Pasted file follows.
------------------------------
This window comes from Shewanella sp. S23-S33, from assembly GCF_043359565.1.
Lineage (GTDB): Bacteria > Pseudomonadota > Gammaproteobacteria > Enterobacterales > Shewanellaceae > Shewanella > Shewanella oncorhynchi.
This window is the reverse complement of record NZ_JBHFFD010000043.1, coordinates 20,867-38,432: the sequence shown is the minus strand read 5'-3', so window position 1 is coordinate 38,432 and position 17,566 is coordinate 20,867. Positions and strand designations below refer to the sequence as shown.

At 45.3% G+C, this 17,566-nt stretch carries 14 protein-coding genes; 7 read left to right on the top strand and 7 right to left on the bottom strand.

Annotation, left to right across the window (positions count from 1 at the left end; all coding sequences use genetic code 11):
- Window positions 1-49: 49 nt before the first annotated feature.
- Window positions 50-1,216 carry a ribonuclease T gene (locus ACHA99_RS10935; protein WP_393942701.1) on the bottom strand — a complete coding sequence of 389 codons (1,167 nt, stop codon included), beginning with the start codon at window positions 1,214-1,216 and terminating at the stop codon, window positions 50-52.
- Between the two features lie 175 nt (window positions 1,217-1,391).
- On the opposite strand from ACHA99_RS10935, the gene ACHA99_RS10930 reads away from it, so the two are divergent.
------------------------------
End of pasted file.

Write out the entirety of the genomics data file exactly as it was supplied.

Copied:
This window comes from Shewanella sp. S23-S33, from assembly GCF_043359565.1.
Lineage (GTDB): Bacteria > Pseudomonadota > Gammaproteobacteria > Enterobacterales > Shewanellaceae > Shewanella > Shewanella oncorhynchi.
This window is the reverse complement of record NZ_JBHFFD010000043.1, coordinates 20,867-38,432: the sequence shown is the minus strand read 5'-3', so window position 1 is coordinate 38,432 and position 17,566 is coordinate 20,867. Positions and strand designations below refer to the sequence as shown.

At 45.3% G+C, this 17,566-nt stretch carries 14 protein-coding genes; 7 read left to right on the top strand and 7 right to left on the bottom strand.

Annotation, left to right across the window (positions count from 1 at the left end; all coding sequences use genetic code 11):
- Window positions 1-49: 49 nt before the first annotated feature.
- Window positions 50-1,216 carry a ribonuclease T gene (locus ACHA99_RS10935; protein WP_393942701.1) on the bottom strand — a complete coding sequence of 389 codons (1,167 nt, stop codon included), beginning with the start codon at window positions 1,214-1,216 and terminating at the stop codon, window positions 50-52.
- Between the two features lie 175 nt (window positions 1,217-1,391).
- On the opposite strand from ACHA99_RS10935, the gene ACHA99_RS10930 reads away from it, so the two are divergent.